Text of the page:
Nuits-St-Georges Premier Cru Les Didiers Cuvée Cabet

From forty-year-old vines. Bright, juicy, and fruit-driven. Engaging and lively, but quite straightforward after the previous wines. (€20,000–22,000)

Nuits-St-Georges Premier Cru Les Didiers Cuvée Jacques Duret

An equal blend of 40- and 70-year-old vines. Quite intense, this strikes a good balance between fresh and juicy fruit and a firmer, finer structure. More depth and layering. Quite elegant. Notably longer to finish than the young vines. (€18,000–24,000)

Nuits-St-Georges Premier Cru Les Didiers Cuvée Fagon

Named after Dr Guy-Crescent Fagon, a benefactor of the Hospices and a botanist who was Louis XIV’s Director of Gardens and a physician, promoting the health benefits of Burgundy over Champagne to the king. Very oak-dominated when I tried it first, so I went back to it the next morning. The morning of the auction was clear and sunny, and most of the wines showed better. Dark fruit, satin-smooth, dense, and compact. Savory and earthy, this has a vigorous finish. (€35,000–38,000)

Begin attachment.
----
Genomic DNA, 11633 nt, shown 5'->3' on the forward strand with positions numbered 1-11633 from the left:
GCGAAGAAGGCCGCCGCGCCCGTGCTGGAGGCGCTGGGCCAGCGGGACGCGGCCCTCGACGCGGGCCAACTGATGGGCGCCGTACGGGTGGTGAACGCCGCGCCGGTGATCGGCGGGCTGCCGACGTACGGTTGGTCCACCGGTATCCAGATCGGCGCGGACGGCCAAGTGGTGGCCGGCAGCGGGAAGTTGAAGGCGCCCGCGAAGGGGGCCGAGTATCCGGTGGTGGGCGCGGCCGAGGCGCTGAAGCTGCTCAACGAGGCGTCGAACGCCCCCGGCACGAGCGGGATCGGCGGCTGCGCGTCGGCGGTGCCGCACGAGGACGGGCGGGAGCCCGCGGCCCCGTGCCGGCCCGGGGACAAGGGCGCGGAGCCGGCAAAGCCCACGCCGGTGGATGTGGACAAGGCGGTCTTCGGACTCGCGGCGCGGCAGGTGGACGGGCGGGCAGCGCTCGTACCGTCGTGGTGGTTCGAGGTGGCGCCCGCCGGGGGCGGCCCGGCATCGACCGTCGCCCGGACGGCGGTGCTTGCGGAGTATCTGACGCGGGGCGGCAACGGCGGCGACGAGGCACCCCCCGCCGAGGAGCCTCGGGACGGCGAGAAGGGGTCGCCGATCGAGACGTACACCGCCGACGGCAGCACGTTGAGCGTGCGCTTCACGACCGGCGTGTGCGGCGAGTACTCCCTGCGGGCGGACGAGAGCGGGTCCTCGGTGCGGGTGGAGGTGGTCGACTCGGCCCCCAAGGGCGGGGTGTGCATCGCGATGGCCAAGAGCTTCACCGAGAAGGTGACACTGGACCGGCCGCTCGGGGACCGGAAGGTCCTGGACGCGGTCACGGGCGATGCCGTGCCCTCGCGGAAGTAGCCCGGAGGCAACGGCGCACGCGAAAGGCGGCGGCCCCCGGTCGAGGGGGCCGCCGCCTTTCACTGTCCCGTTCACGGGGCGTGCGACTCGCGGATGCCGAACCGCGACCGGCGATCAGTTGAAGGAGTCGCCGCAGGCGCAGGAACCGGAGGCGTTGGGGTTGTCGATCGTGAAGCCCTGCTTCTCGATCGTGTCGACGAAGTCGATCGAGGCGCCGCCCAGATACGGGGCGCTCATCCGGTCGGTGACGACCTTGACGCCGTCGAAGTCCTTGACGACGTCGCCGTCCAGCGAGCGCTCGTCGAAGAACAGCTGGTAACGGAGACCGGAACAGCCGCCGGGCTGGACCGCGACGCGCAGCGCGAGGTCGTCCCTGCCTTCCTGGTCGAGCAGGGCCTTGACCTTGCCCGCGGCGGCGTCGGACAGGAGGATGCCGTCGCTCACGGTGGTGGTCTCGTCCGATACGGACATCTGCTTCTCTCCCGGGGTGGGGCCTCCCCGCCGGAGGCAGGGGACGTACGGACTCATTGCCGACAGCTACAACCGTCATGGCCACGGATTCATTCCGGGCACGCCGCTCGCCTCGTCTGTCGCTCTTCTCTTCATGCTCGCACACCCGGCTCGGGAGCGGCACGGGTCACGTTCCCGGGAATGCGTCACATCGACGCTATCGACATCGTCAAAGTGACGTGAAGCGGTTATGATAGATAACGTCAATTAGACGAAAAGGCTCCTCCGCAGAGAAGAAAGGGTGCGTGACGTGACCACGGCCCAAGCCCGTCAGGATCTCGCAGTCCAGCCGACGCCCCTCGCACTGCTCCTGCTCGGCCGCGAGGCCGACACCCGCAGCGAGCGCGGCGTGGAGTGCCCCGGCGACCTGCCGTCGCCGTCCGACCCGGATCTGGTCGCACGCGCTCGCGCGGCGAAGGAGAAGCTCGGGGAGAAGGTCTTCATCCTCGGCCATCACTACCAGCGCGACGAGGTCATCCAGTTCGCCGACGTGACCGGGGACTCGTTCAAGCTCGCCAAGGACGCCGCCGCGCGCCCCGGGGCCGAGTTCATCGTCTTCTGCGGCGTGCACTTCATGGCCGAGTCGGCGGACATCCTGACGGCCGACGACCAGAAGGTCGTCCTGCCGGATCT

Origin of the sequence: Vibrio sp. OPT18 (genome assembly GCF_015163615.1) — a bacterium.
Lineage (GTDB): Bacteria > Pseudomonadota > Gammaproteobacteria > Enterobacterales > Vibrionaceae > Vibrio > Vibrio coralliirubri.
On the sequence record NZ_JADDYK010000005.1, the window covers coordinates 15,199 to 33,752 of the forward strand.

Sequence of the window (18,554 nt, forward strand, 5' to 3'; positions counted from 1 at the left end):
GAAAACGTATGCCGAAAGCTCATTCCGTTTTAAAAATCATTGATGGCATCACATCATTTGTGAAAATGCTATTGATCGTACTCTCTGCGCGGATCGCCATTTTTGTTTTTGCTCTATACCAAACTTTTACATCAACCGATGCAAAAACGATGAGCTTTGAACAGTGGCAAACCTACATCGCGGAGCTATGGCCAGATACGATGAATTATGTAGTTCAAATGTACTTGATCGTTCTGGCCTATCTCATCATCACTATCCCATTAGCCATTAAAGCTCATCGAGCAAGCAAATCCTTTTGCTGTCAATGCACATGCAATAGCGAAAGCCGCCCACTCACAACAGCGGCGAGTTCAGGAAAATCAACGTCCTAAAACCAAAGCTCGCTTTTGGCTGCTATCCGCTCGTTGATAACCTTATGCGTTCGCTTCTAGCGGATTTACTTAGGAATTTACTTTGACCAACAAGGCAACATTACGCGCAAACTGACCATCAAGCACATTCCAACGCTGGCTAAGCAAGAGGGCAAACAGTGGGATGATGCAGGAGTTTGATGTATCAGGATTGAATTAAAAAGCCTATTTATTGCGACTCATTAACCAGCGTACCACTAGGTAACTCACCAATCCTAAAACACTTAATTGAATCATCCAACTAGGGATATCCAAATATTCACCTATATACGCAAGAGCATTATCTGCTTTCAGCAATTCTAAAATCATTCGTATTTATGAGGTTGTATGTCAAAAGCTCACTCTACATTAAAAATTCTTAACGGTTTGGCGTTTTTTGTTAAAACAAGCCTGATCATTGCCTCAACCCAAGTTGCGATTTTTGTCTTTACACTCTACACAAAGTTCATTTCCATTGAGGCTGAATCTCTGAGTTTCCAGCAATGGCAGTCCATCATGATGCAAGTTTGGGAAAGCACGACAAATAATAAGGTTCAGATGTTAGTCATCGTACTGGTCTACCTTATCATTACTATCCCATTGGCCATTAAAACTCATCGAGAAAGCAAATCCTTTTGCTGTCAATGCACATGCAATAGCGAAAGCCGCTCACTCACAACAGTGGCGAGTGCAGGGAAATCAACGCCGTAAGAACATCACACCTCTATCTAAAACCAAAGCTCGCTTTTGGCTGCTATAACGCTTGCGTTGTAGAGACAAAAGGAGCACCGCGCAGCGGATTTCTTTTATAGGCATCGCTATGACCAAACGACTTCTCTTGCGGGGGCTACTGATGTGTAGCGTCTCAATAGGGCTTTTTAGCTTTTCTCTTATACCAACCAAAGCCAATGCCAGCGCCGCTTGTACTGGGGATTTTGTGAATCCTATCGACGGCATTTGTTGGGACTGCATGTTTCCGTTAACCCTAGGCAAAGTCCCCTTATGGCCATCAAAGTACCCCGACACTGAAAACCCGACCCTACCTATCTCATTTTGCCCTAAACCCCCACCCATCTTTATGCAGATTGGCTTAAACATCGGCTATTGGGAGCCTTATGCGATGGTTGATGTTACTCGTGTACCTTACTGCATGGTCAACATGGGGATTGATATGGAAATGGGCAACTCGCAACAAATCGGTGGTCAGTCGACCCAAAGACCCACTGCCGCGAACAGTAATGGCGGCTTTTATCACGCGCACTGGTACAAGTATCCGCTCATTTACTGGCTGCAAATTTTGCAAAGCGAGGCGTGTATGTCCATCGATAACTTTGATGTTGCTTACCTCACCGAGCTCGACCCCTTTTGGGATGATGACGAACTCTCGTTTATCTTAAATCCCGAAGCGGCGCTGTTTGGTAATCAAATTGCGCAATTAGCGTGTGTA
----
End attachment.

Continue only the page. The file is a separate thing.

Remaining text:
Nuits-St-Georges Premier Cru Les St-Georges Cuvée des Sires de Vergy

From the younger vines, this is invitingly perfumed and floral. Creamy textured and supplely rounded, it is plentiful and exuberant. (€41,000–48,000)

Nuits-St-Georges Premier Cru Les St-Georges Cuvée Georges Faiveley

This cuvée was named in recognition of Georges Faiveley’s contribution to the local inhabitants during World War II. Made from the older vines, it is a quiet and composed wine. Rich, yet restrained, it shows immediate harmony and glides into a sleek and well-sustained finish. The finest and most sophisticated wine of the tasting. (€51,000–55,000)

Nuits-St-Georges Premier Cru Les St-Georges Cuvée Hugues Perdrizet

Another innovation, this new one-barrel cuvée is from a selection of the estate’s oldest vines, named after the Hospice’s first vineyard benefactor. I preferred the Cuvée Georges Faiveley. (€40,000)